Honestly, I wasn't impressed with this album and disagree with its description of Russell's sound. While he's certainly an accomplished guitarist, this album does nothing new for the prog rock/jazz fusion genres. Nice compositions, but sounds like stuff Adrian Belew was doing decades ago.
“Architecture is frozen music. Music is fluid architecture.” – Goethe
"Like contemporaries Sonny Sharrock and Terje Rypdal, Russell makes it sound as if the guitar is not enough, as if he's reaching for something wilder...like a Pollock painting mounted with guitar pickups, the sound of explosions. Russell makes it sound as if the guitar is not enough...” – Jim O’Rourke
“Fluid Architecture is mostly in the casual but powerful Jazz Rock category with short soundtrack-like elements also present. Well matured and elegantly presented."– Betreutesproggen (Germany)
“Russell isn’t merely a fine jazz player,but a truly original music thinker and an improvisational force to be reckoned with.” – All Music Guide
"I believe in the sonic signature. Gil Evans used to say, 'Everyone has a cry. Without it, only notes come out of the instrument.'" – Ray Russell
Frank Zappa famously characterized music as sculpted air, a notion Ray Russell parlays into another dimension entirely on Fluid Architecture. Russell's new collection of unique sonic structures reflects the composer and longtime Fender Strat experimentalist's sonic signature – one distinguished by diversity and combining luscious lyricism, screaming expressionism, and an alien vocabulary of textures and colors – often within the same track. Russell's guitar can be as comforting as man's best friend or as threatening as colors out of space.
Past, present, and future entwine on opener "Escaping the Six-String Cage." This sinuous and stately, electronically enhanced edifice subliminally samples Russell's free-music masterpiece, June 11th 1971: Live at the ICA. It's the perfect introduction to the architectonic underpinnings of Russell's sound(s) here.
Guitarist-composer Ray Russell has enjoyed two distinct careers: one as an esteemed session player and award- winning film and televison composer, another as an ingenious guitar experimentalist and free-thinking collaborator.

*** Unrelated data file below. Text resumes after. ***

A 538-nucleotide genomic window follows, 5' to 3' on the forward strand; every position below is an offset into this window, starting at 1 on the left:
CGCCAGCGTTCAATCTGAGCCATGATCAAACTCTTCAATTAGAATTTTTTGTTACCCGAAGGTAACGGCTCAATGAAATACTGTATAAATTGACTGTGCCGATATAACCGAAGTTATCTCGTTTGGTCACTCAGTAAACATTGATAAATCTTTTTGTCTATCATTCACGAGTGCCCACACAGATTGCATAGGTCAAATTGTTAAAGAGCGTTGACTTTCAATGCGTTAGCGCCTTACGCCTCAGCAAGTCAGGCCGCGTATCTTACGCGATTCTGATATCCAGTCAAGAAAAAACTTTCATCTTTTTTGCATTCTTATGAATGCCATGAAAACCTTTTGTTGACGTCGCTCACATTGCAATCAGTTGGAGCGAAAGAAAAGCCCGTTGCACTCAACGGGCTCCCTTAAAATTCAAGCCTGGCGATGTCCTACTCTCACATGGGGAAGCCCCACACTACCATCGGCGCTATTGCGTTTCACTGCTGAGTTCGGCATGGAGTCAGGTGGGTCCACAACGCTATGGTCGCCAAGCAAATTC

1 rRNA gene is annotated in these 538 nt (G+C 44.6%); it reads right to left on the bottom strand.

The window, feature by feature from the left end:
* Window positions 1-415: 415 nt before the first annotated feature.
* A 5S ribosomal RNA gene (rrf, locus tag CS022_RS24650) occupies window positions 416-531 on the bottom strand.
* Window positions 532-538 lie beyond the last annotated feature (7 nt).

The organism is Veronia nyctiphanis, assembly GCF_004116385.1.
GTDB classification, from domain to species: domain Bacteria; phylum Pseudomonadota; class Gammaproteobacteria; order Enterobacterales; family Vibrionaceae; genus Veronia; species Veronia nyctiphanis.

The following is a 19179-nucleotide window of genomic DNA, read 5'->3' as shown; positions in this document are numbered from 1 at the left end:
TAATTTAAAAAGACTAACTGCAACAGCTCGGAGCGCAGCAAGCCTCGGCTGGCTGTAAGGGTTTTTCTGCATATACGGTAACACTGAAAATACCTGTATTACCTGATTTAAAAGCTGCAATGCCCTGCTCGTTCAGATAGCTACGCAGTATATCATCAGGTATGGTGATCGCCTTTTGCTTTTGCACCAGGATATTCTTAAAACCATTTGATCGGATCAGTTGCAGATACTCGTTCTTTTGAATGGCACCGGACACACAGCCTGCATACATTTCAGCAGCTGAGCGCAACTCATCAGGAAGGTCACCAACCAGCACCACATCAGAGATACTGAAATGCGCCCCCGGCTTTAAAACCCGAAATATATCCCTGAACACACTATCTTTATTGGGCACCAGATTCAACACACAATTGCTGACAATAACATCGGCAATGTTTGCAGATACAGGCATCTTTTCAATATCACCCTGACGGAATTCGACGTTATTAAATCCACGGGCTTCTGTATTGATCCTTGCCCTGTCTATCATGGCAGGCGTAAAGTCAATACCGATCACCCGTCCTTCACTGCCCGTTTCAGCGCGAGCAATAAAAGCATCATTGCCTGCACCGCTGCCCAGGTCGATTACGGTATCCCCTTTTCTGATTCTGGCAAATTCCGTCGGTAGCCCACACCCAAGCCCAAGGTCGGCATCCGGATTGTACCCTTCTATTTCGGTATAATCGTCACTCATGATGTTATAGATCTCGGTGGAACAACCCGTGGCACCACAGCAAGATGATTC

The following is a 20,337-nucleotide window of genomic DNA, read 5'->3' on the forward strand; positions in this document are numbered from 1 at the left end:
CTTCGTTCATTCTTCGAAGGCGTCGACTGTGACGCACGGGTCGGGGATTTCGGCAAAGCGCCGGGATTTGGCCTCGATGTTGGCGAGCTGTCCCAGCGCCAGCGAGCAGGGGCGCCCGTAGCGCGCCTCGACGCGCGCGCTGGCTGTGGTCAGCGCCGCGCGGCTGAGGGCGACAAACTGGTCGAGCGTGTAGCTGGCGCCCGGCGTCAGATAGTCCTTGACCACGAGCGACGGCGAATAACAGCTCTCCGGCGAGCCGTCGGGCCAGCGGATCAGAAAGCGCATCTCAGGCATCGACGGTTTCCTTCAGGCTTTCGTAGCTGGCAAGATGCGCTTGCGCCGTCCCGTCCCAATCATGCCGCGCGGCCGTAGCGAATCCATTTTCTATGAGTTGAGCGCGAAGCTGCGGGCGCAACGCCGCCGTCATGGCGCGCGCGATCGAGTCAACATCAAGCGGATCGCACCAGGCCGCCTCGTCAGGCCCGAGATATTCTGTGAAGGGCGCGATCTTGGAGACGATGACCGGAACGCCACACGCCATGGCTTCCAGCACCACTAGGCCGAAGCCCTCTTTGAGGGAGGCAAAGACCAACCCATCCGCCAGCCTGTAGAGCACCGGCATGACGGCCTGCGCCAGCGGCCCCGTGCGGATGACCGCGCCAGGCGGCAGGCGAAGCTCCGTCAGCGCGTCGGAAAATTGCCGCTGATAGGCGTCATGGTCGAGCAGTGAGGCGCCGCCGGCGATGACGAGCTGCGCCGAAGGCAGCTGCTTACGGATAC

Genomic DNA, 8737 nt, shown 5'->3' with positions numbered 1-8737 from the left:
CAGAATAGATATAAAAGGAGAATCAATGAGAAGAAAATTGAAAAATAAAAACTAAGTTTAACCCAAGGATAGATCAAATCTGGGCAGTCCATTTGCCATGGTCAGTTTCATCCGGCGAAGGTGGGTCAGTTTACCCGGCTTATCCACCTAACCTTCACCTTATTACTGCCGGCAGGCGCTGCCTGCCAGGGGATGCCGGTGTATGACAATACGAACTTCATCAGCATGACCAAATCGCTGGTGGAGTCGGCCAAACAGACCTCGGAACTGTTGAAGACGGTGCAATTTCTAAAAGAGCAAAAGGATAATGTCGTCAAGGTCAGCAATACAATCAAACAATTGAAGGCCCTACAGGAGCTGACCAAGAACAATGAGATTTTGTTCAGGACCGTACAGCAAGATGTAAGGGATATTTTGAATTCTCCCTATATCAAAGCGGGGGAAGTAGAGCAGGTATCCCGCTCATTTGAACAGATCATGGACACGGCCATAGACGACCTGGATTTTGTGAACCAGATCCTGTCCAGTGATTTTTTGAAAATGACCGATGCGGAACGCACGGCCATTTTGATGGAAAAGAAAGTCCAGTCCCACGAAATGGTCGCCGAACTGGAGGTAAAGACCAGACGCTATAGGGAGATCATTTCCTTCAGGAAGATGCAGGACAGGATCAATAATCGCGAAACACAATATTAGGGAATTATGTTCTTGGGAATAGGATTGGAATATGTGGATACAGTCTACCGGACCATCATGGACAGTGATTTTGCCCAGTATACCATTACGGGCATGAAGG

As part of an exploratory group of British ‘jazz and beyond’ musicians in the late 1960’s, Ray Russell released a number of acclaimed and ultimately influential experimental albums; Dragon Hill, Rites & Rituals, Live At The I.C.A. and Secret Asylum into the early 70s and these albums all burst at the seams with compositional invention, soundscaping expertise (he's reputedly the first English guitarist with a pedal-board setup), and a flair for collaborative mind-melding.
Based on the dates of these releases, he can claim to be, along with Sonny Sharrock, one of the earliest ‘free’ guitarists.
Since then, Russell has enjoyed a freelance career composing award-winning TV soundtracks and working with artists ranging from Phil Collins to Gil Evans to Tina Turner to Andrew Lloyd Webber, but he remains a dedicated sonic explorer.
released September 18, 2020
Ray Russell : guitars
- with -
Eric Baldwin: found sounds, sequential creativity (1)
George Baldwin: bass, Chapman Stick (2/5/8)
Chris Biscoe: tenor clarinet & soprano saxophone (2/8/9)
Mo Foster: bass (9)
Nic France: drums (5)
Simon Phillips: drums (2/4/8)
Ralph Salmins: drums (9)
Jim Watson: keyboards (2/5/8)
Composed by Ray Russell except “Endure,” composed by George Baldwin and Ray Russell. Published by Vision Music Ltd. PRS. / ASCAP.
Mixed and recorded by Rik Walton and Ray Russell at and in various times and spaces. Mastered at Sonic Cuisine by Wes Maybee.